was one of which any soldier should be proud. He was brave, almost to the point of daring, and at all times he commanded the highest respect of his superior officers. He was often commended for brave and meritorious conduct in time of battle, one of the highly prized papers
which the Captain always kept being a commendatory letter from President Lincoln. And thorough all the 35 years since the war Capt. Veatch never faltered in his loyalty to the flag and his devotion to all that it
represents. He was an honored member of Scott Post, G. A. R., of this city, and for the past ten years had been the commander and practically the main-stay of the Post. He took great pride in the work of the Grand
Army and was never as happy as when mingling with the "Boys in blue." During the last talk the writer had with him, about ten days before his death, Capt. Veatch related a number of his army experiences and with a
vividness of memory which was remarkable.

Immediately after the close of the war Capt. Veatch settled in Keytesville, Charlton co., Missouri. He served as deputy sheriff of that county for two years and was afterwards appointed deputy U. S. Marshall. From 1872 to 1884 he was a postal clerk on the North Missouri railway, between Kansas City and St. Louis. He came to Comanche co. in 1885, settling at Evansville, in the southeastern part of the county. A few
years later he moved to Coldwater and had ever since made this his home, devoting his time to the real estate, loan and insurance business.

Capt. Veatch was married on October 20, 1844, to Miss Cynthia Gassaway. She died in 1857, leaving three children - Charles, Addie and Emma. The latter became Mrs. J. P. Jones. She died several years ago. On March 10, 1860, the captain was again married, this time to Mrs. Esther Kinney, who died 7 or 8 years ago. To them two children - Fred and Kate (now Mrs. Victor Humphreys) were born. Charles is now a resident of Kansas City, Fred lives at Moscow, Idaho, and Mrs. Humphreys' home is at Trinidad, Colorado. Miss Addie will continue to reside in Coldwater and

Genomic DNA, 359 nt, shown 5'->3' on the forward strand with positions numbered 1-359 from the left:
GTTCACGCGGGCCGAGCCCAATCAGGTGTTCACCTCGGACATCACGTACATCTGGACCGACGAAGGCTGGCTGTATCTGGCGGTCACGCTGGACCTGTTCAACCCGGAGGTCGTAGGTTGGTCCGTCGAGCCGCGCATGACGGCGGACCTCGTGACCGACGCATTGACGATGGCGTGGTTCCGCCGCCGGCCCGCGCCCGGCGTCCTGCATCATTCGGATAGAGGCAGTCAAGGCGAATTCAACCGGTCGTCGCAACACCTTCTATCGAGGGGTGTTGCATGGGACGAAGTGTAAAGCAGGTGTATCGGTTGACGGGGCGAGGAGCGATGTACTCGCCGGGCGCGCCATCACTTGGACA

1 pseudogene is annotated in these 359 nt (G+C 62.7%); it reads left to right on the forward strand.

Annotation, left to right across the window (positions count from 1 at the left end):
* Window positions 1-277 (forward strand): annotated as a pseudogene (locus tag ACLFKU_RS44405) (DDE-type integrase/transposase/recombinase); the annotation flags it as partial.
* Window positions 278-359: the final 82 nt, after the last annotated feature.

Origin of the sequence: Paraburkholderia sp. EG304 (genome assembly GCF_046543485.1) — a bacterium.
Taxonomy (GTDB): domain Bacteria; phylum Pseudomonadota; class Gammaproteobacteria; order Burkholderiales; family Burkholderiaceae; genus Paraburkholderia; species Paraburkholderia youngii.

will occupy the home where, for several years, she had administered so lovingly and so patiently to the comforts and happiness of her father.

In his private life Capt. Veatch was an exemplary citizen, a kind and obliging neighbor and faithful to every trust committed to him. He was a friend and promoter of every worthy enterprise and was especially popular with the teachers in whom he showed much interest. His
accustomed visits to the county Normal and his friendly counsel will be greatly missed by them. He had accumulated a fine library and had always been a careful student of history. He was a man whose influence was felt - always for the good - in the community in which he lived, and for that reason he will be missed not only in Coldwater but throughout the entire county. It is the universal expression of the people of Comanche co.
that in the death of Captain Veatch we all lose a personal friend, and the county and state an honorable and useful citizen.

To the sorrowing relatives the heart-felt sympathy of many friends goes out in this the hour of their bereavement.
Transcribed and Contributed by Shirley Brier

Last Updated:  Saturday, July 12, 2008 18:03:25